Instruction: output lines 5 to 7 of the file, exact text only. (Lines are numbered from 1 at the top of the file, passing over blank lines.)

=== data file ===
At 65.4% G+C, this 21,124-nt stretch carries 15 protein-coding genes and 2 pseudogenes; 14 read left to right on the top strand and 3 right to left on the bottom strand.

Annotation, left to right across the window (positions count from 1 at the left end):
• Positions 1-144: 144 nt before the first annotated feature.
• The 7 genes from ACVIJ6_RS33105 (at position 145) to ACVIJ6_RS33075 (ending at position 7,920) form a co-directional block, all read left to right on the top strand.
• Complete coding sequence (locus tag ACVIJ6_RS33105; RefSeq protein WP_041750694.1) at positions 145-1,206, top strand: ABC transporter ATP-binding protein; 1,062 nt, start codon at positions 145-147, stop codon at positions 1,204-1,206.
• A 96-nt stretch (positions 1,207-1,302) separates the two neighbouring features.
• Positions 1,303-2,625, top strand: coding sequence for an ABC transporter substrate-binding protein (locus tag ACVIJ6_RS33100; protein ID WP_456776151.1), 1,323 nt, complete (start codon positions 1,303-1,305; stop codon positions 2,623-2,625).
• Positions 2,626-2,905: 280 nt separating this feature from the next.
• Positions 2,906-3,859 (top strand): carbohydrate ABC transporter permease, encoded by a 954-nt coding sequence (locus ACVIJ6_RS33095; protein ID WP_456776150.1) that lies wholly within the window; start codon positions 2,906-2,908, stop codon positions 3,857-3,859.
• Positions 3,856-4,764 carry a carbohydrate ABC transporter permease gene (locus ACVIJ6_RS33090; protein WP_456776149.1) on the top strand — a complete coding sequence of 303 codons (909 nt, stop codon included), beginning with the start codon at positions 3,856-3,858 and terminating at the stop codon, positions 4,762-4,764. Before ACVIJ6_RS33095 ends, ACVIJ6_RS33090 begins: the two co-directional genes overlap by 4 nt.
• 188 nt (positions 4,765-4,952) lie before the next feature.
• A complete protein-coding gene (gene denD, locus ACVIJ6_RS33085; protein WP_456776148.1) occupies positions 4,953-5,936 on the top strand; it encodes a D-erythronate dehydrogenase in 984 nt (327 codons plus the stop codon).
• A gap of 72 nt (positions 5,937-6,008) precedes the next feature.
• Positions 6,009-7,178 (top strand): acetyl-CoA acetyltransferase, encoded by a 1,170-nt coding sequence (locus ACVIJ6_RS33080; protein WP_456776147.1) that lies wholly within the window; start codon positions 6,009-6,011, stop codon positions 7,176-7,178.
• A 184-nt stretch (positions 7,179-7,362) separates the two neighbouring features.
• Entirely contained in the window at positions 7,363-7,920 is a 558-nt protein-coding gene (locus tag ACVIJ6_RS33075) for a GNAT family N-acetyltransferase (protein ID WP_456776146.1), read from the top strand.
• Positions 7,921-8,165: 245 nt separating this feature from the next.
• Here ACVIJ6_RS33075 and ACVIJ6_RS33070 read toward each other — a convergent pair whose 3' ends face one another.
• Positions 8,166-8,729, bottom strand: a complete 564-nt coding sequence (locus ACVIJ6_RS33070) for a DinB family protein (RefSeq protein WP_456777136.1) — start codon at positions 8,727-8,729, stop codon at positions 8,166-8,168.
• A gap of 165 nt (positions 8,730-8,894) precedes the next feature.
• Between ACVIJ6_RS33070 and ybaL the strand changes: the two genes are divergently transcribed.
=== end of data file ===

• Complete coding sequence (locus tag ACVIJ6_RS33105; RefSeq protein WP_041750694.1) at positions 145-1,206, top strand: ABC transporter ATP-binding protein; 1,062 nt, start codon at positions 145-147, stop codon at positions 1,204-1,206.
• A 96-nt stretch (positions 1,207-1,302) separates the two neighbouring features.
• Positions 1,303-2,625, top strand: coding sequence for an ABC transporter substrate-binding protein (locus tag ACVIJ6_RS33100; protein ID WP_456776151.1), 1,323 nt, complete (start codon positions 1,303-1,305; stop codon positions 2,623-2,625).